Friday, October 15, 2010

Mission Accomplished! Wet Felting 3D Hats

In the game of life it's a good idea to have a few early losses, which relieves you of the pressure of trying to maintain an undefeated season.
~Bill Vaughan

No wonder the coolest felt hats come from Turkey!

As mentioned in a previous blog, I became interested in felting in Istanbul and always had an idea to make hats and slippers. I'd heard it was easy, but didn't know where to get the carded wool needed for felting.

The hat I broke down and bought since I couldn't figure out how to make one of my own.
It was the last thing I bought myself in Istanbul., and I ran between one Cocoon shop in the Arasta Bazaar and another, comparing hats till I found the one I wanted.

Back in Canada, I had the carded wool, bought a book on felting but still, didn't have a really clear idea of how to felt on a 3d form. I gleaned youtube and felters' blogs for demonstrations and pieced together an idea of how to do it. I asked my teacher so many questions on 3D felting my classmates asked me what I was up to. "I'm going to make a 3D felted hat." I told them confidently. Perhaps they believed me, perhaps they didn't. Remember, we did felting the week after knitting when confidence in my skills were at an all time low!

Expanding foam sealant and my thrift shop hat, which I wet down and formed into the shape I wanted.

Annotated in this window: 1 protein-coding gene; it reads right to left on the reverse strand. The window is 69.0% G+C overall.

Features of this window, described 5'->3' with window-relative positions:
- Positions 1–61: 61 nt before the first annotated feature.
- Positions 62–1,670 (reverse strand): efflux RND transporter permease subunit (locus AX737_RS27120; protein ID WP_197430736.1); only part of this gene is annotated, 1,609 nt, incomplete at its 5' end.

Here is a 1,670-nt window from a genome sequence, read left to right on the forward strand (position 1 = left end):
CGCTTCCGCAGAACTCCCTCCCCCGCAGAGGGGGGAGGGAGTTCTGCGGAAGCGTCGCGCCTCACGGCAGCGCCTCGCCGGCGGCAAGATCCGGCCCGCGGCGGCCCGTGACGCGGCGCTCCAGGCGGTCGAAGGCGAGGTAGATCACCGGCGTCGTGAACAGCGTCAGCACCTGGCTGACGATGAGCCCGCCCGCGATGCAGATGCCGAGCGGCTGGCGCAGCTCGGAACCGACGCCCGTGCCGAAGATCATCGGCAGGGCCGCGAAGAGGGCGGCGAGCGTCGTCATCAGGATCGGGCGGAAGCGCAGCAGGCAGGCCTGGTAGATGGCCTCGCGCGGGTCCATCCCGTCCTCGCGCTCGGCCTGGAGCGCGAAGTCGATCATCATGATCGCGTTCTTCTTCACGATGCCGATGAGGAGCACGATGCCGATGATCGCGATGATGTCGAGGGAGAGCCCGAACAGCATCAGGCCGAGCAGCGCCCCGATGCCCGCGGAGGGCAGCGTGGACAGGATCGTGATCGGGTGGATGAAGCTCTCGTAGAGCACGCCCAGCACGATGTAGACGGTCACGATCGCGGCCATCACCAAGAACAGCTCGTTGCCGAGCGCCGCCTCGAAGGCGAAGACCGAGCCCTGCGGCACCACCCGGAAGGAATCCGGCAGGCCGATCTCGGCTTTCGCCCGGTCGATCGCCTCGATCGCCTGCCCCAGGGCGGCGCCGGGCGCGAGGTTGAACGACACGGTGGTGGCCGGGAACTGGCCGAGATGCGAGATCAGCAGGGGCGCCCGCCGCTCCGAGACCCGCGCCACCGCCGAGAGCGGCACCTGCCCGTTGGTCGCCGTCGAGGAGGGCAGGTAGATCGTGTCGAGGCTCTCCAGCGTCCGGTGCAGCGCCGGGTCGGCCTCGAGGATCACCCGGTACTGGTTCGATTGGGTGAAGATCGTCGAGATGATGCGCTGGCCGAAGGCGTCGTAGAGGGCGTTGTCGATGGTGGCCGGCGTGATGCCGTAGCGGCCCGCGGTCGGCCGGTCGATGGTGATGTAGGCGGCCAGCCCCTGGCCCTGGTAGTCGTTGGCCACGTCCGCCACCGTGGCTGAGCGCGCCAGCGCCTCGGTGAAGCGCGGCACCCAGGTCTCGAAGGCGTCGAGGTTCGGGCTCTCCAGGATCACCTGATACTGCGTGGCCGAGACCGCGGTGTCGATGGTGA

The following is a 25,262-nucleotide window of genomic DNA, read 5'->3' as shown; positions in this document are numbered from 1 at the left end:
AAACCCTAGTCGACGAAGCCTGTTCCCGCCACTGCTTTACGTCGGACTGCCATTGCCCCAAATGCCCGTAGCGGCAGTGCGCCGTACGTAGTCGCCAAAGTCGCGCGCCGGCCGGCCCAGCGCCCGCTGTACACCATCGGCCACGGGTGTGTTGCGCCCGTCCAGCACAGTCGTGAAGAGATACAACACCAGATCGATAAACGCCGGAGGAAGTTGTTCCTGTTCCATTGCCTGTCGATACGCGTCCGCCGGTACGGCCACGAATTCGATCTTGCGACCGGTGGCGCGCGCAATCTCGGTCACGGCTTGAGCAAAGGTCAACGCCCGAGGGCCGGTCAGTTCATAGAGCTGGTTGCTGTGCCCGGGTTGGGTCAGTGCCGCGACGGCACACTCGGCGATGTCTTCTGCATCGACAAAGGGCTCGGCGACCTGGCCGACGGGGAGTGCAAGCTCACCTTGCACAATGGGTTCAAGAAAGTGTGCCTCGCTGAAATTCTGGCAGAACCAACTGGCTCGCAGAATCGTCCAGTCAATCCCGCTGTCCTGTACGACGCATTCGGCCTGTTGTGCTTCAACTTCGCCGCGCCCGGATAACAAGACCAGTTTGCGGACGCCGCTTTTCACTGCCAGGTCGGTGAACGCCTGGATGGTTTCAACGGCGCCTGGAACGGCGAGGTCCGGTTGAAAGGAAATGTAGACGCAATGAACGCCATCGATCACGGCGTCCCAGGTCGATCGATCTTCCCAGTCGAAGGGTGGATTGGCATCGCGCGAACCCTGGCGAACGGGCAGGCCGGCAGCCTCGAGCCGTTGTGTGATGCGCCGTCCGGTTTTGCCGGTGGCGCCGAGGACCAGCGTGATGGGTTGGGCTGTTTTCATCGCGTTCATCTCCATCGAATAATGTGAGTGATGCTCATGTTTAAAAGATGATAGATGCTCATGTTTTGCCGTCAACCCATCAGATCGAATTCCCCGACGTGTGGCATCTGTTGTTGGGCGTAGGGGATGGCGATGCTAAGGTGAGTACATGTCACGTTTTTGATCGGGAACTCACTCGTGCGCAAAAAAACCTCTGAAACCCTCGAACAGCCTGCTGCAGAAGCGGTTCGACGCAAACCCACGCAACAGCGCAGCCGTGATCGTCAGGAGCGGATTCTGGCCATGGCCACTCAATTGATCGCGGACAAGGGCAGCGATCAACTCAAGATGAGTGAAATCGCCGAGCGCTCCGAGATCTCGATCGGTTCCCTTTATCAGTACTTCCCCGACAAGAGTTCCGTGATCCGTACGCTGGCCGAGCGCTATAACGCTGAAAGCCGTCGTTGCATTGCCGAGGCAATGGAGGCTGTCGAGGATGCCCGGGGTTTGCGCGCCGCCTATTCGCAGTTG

Even though the ladies at Birkland Brothers Wool in Vancouver told me I could felt a hat on a balloon, I was nervous about popping my form, so I went the route of kicking around ideas with my Dad during coffee one morning. With a rough plan in my head, I visited the thrift shop and the home improvement centre. I got a stiff hat my size from the thrift store, and some expanding foam sealant from Rona. When I came home, filled my hat with the stuff and watched what happened over the next 24 hours as it dried.

Foam sealant gets sprayed in the hat, and left overnight to dry completely. As far as I know, you can't save the hat, so don't use a good one!

I didn't really know how this stuff works, and the damn stuff kept expanding, until it became a huge puff ball of styrofoam like consistency. If I had to do it again, I would probably do it in stages rather than all at once as it took a long time for the inside to dry its a sealant, so it effectively sealed itself from drying on the inside. The result was, any time I cut into it to shape it with my exacto knife, I hit the inner core of expanding ooze. Eventually the whole thing dried and I was able to shape it with an exacto into the shape I wanted. The good news is, I now have a hat form that fits my head exactly and I can use it pretty much forever.